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@HEARDinLONDON #blog

What does emotional safety look like for you?

Updated: Jul 13, 2023

When I first heard the phrase "emotional security", it blew my mind a little. I simultaneously realised that it is all we are ever seeking and also not something I'd ever defined for myself before.


Have you achieved something that you have yet to clarify in your mind? And how would you know if you have achieved it? This is important because if you'd asked me a few years ago, I would have defined emotional safety as always being happy or peaceful. But in striving for just good parts, I lived in denial of how life is. I ended up chasing the ways (or, more often, running away and hiding) for the majority of my life.


Most of life is not happy and peaceful. Most of my life is a complicated mix of feelings and often a lot of things simultaneously, and sometimes conflicting ones. Wishing them away meant I spent much of my life in avoidance mode. Which would be fine if it worked, but it doesn't, and it never has. No one has ever decided to work on work to be happy, and the rest of life just stopped happening. Life rolls on forward, and your desire for the frustrating bits, the sad bed, the boring bits, the confusing bits, the anxious bits and all the rest of the jigsaw to disappear does not make it so.


But what it does is make you stressed. Because each time an undesired emotion arises, ore often than not, you'll convince yourself that you're not doing Happy well enough. And all that validation, meditation, yoga, coaching, and therapy isn't working. When you tell yourself you're getting it wrong, your brain interprets that it's dangerous, and your body releases a load of hormones like adrenaline and cortisol to get you away from this happiness thing. Because whenever we try, we keep getting it wrong and getting things wrong is dangerous. So the cycle continues. It is the opposite of emotional safety.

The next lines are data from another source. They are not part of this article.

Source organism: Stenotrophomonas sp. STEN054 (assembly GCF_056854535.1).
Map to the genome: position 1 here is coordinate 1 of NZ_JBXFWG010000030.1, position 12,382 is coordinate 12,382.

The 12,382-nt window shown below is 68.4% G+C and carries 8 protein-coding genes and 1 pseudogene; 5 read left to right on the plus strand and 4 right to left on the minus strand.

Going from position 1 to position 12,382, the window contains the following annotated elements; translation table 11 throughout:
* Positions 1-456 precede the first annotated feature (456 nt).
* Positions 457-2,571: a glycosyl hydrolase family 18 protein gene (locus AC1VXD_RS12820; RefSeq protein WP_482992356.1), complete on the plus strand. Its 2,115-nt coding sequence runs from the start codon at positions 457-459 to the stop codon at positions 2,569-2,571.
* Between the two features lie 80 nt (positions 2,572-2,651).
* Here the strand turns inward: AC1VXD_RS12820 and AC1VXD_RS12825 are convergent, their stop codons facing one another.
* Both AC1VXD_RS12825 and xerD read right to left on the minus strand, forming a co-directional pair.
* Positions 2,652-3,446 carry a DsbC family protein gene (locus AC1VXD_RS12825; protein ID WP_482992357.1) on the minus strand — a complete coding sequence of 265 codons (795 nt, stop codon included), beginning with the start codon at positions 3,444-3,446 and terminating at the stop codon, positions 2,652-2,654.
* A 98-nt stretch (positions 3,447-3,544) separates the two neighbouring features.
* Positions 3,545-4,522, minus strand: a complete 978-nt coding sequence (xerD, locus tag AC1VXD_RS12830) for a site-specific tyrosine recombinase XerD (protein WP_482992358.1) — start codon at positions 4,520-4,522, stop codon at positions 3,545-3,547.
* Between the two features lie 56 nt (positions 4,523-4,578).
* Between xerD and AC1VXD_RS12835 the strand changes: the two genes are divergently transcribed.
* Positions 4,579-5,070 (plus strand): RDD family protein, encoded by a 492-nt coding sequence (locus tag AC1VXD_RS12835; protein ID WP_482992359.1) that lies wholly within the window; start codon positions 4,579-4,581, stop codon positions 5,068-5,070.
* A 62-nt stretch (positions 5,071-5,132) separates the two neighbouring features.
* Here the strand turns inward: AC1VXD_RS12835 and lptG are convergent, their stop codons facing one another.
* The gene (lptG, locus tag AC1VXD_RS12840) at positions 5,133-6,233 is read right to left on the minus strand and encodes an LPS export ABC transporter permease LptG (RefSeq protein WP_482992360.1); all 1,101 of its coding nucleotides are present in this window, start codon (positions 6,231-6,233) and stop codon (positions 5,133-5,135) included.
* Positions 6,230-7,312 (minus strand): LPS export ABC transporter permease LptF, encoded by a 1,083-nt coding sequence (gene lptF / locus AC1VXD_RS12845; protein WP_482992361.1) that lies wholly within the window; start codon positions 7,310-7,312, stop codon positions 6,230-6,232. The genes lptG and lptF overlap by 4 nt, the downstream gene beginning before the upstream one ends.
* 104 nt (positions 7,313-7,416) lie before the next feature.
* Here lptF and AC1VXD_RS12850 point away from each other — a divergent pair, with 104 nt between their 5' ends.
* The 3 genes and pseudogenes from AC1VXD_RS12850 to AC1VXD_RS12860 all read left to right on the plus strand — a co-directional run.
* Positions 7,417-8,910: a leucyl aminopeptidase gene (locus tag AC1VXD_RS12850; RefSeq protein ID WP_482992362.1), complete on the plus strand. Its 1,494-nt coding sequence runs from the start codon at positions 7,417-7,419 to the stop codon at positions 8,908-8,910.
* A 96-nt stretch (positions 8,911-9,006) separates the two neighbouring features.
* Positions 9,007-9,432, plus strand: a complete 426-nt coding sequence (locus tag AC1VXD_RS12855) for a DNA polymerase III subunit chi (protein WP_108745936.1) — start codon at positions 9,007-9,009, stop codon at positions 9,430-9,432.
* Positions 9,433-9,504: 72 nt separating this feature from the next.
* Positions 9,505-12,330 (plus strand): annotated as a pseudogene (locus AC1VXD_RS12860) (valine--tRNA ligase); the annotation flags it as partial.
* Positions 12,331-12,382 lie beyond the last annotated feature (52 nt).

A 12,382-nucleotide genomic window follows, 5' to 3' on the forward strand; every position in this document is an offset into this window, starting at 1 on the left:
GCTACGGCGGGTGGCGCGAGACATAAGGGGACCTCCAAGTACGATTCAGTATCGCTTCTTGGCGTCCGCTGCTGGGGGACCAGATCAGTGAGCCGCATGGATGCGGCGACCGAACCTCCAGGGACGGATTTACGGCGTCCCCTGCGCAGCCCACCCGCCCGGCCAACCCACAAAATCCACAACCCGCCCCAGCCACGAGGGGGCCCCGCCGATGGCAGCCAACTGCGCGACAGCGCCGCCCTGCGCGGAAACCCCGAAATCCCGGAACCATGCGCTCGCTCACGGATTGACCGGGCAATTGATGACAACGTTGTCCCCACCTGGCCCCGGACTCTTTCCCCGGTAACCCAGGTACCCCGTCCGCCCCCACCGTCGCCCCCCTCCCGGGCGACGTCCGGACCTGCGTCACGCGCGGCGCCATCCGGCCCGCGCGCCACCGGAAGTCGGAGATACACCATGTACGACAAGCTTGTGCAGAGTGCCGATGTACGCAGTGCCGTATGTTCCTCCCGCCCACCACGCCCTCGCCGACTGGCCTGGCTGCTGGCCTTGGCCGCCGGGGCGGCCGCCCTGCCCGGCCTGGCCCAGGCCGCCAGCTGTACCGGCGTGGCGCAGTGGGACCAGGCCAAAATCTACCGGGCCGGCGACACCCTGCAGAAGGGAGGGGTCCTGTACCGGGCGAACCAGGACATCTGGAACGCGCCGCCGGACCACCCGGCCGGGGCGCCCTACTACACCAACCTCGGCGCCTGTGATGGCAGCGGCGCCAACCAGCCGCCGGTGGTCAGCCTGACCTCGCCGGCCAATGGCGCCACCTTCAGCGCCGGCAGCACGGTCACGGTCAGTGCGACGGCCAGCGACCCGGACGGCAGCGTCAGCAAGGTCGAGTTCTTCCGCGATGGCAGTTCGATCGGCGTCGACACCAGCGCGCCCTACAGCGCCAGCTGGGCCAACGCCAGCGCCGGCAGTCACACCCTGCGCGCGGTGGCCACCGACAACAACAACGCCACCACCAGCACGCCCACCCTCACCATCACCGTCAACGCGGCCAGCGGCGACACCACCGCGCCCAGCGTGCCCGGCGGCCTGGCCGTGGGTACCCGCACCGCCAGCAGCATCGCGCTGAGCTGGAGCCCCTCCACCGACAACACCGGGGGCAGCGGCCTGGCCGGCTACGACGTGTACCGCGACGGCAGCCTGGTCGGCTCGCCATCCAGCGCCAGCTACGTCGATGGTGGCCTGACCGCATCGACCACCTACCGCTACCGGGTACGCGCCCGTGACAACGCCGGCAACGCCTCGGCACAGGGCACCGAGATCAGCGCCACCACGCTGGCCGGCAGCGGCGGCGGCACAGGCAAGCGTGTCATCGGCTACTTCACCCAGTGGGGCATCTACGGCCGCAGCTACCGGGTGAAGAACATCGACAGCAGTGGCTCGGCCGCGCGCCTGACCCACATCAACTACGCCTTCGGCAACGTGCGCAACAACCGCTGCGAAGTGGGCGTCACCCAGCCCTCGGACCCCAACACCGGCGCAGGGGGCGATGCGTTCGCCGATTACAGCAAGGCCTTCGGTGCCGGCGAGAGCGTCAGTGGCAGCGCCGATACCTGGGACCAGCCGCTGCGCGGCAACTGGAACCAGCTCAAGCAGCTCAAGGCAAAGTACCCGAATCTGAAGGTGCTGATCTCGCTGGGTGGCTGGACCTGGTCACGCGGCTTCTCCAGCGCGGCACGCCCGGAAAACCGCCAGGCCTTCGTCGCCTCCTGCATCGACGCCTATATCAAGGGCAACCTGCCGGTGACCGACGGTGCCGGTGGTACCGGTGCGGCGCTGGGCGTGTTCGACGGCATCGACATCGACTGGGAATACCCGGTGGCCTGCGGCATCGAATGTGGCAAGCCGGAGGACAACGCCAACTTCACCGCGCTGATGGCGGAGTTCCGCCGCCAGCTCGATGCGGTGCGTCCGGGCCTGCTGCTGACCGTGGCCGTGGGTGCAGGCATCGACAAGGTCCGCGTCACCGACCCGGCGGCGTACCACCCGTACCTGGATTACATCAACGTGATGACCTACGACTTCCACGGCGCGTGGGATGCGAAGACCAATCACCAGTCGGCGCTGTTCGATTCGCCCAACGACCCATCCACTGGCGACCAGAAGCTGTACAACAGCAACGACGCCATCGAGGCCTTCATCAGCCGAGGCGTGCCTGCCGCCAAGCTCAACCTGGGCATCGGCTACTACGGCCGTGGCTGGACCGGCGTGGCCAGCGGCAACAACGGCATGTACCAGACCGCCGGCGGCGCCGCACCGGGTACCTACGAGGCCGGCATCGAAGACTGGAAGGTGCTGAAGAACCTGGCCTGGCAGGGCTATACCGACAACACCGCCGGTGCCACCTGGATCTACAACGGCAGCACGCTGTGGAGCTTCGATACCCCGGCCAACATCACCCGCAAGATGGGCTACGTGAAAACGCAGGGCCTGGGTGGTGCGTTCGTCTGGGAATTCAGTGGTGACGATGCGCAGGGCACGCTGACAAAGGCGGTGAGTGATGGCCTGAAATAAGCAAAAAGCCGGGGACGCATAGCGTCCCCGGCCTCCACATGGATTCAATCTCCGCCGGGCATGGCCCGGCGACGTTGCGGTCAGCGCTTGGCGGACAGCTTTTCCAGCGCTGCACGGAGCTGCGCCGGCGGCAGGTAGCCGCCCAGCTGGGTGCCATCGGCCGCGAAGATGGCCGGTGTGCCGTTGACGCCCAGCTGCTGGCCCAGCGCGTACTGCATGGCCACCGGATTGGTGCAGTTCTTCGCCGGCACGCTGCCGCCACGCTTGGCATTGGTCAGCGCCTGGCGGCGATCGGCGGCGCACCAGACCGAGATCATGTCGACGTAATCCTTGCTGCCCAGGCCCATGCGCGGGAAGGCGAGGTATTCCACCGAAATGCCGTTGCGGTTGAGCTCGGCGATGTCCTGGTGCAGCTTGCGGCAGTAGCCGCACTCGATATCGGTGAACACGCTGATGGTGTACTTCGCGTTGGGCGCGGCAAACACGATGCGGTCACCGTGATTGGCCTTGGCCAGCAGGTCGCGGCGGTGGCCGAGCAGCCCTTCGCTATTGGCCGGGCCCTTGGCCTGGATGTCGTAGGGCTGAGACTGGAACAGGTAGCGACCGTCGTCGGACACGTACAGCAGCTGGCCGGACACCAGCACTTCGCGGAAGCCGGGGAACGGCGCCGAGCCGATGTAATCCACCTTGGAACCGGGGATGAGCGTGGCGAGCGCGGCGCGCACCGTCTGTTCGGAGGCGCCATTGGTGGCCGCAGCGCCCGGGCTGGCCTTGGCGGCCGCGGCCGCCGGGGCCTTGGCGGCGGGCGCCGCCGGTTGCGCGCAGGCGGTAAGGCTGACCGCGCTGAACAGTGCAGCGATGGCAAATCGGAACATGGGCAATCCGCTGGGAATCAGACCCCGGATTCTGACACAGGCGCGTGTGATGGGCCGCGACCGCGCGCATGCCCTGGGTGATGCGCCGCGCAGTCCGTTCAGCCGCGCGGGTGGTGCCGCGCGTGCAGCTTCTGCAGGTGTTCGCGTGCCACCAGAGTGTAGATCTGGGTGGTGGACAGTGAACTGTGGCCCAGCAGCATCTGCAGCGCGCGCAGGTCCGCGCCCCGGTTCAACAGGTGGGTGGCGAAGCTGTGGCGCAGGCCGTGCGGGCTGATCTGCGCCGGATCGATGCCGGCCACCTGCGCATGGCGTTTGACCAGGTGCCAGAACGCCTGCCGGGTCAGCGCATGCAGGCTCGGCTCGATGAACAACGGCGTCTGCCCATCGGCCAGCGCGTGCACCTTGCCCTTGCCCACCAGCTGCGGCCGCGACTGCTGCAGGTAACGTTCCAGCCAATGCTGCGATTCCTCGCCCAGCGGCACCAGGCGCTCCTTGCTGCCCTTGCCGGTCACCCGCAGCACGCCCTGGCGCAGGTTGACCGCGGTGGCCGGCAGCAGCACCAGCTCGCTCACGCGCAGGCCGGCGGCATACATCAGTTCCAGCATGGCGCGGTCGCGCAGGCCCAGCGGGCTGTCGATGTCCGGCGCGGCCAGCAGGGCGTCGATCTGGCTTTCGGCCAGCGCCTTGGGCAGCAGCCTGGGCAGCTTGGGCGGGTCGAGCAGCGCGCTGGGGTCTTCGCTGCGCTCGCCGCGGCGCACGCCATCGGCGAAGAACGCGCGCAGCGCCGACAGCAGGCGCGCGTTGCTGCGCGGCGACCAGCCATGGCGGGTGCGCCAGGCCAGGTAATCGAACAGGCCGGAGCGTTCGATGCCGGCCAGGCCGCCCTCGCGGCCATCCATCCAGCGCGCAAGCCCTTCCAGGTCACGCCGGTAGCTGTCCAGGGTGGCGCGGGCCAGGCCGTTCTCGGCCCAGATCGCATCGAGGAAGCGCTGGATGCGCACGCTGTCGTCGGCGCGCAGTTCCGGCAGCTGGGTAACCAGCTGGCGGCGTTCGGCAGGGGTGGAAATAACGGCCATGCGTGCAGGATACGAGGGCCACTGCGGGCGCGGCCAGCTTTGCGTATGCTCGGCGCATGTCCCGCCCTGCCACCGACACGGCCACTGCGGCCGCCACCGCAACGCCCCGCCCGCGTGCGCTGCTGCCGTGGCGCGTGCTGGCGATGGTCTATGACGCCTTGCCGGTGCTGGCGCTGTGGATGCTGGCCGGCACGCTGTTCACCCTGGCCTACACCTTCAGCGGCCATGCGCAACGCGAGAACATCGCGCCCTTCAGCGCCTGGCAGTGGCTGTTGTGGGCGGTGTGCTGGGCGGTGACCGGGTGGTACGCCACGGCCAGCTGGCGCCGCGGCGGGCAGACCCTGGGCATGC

What I now know about the brain and how it works is that the safety cameras, when we're willing to witness all the emotions life brings, and not making it mean anything about me. I can feel something without demonising it or making it a pillar or a crucifix for my identity.


For me, emotional safety is observing my emotions with intrigue and sometimes using them as barometers. When I can view my emotions as teachers, I get to ensure that they stop me from running away from my own life.





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